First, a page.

Angel’s story was swiftly picked up by Ian Miles Cheong, the former Reddit moderator turned right-wing troll and commentator; a day later, Tucker Carlson joined in, devoting a segment of his Fox News show to Wi Spa. Shortly after Carlson’s segment, a flyer for the first protest, which billed itself as the “Wi Spa Anti-Pervert Protest,” began circulating online: “Women are being traumatized and Wi Spa is taking no action!” Dozens answered the call, with easily predictable and alarming results—at the first protest, held earlier this month, an anti-trans activist allegedly stabbed two people. Videos from the latest protest appear to show one right-wing protester macing a young girl, and a Guardian reporter on the scene was pushed to the ground as another protester, identified as a known associate of the Proud Boys, threw a water bottle at her. The LAPD officers on the scene, garbed in riot gear, targeted trans rights supporters and anti-fascist activists who showed up to counterprotest, beating at least one of them with batons, firing rubber bullets, and arresting 40 people. Afterward, according to Vice, people in a Telegram channel affiliated with the Proud Boys shared and applauded videos depicting officers arresting counterprotesters.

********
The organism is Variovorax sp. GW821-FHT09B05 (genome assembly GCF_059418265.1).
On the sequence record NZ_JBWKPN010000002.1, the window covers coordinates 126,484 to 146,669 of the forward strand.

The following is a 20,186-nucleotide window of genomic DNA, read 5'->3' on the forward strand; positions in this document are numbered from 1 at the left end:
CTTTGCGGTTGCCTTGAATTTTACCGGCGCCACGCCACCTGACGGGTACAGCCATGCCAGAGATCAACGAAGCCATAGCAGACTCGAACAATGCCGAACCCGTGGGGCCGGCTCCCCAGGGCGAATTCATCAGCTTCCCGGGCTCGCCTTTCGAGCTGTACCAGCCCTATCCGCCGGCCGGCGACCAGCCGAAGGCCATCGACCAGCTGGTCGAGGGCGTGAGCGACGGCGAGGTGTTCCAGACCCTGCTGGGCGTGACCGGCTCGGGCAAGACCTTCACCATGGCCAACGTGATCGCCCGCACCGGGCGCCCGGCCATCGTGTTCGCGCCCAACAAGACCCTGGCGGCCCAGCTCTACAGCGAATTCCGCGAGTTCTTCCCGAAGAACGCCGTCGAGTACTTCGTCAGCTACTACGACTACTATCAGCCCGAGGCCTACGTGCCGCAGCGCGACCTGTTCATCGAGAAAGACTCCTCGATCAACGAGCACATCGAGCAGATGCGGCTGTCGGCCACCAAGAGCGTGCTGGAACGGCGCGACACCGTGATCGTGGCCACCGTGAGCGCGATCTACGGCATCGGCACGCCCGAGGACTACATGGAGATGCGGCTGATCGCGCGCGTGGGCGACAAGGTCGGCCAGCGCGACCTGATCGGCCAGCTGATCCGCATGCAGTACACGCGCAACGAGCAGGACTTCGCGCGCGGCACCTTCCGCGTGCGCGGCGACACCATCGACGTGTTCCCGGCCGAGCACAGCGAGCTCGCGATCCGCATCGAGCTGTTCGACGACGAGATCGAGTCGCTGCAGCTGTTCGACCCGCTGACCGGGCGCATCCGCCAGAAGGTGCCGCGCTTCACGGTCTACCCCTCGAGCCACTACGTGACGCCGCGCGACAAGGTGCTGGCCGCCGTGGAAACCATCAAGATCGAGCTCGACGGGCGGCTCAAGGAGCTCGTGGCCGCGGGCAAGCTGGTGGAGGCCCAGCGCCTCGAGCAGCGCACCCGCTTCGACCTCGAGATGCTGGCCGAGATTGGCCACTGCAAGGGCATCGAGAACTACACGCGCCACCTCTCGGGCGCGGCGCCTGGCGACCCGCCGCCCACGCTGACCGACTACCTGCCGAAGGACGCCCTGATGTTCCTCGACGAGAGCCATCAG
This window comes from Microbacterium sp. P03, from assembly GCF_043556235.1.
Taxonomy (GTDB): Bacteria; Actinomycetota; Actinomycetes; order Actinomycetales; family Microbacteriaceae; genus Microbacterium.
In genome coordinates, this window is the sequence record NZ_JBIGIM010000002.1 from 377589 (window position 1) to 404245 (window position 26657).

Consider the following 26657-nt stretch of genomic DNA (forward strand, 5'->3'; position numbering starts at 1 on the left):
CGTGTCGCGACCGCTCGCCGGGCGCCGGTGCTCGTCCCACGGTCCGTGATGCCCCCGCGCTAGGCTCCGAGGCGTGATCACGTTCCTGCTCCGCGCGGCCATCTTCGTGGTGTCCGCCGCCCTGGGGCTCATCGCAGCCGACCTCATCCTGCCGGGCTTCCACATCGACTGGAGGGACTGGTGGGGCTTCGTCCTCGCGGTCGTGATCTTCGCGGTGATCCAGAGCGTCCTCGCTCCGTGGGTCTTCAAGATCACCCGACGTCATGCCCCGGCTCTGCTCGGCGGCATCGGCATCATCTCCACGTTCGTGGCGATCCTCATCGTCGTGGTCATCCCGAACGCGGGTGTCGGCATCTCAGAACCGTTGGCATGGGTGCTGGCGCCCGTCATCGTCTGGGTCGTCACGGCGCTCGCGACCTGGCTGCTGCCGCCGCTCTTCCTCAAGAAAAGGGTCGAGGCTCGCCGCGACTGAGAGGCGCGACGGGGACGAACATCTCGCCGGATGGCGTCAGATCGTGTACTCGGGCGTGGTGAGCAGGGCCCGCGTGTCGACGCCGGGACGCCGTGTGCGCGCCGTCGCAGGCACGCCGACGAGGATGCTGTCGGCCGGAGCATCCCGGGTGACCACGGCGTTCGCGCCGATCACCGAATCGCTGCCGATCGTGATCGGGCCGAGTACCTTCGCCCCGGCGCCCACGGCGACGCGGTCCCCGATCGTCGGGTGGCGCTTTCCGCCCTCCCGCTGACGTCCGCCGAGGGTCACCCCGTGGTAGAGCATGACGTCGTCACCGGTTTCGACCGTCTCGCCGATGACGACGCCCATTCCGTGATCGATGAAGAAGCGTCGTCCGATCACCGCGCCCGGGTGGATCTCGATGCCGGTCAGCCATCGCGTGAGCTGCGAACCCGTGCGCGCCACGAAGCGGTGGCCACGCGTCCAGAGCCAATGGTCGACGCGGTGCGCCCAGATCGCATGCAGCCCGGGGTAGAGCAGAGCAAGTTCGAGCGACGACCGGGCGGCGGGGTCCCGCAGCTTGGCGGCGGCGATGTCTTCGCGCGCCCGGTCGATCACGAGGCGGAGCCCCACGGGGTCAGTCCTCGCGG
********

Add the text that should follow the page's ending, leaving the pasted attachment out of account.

The fact that this violence was supposedly inspired by an event of which there’s little proof that it even happened is both illuminating and largely immaterial to those who have embraced the story as justification for their transphobia. The right-wing outrage machine has for years relied on the phantom threat that trans women supposedly pose to other women and girls to animate its attacks on trans rights, creating fictional realities that lead to very real threats. And in this instance, that finely calibrated outrage machine operated exactly as intended. But this sort of elevation is nothing new. The bat signal—as with QAnon, and Pizzagate, and so many other manufactured panics reliant on misinformation—worked again.
This convergence of forces is unsurprising to those who have been tracking how anti-trans sentiment has become central to right-wing movements, a spectrum that extends from the center of the Republican Party, which cloaks its attack on trans rights in shallow feminist language parroting the need to protect women and young children, to the far right, which embraces more direct violence. But if these groups’ rhetoric differs by degrees, their motivations are remarkably similar—a violent reinscription of an idealized, traditional idea of womanhood and the nuclear family, one that depends upon a rigid gender binary to maintain itself.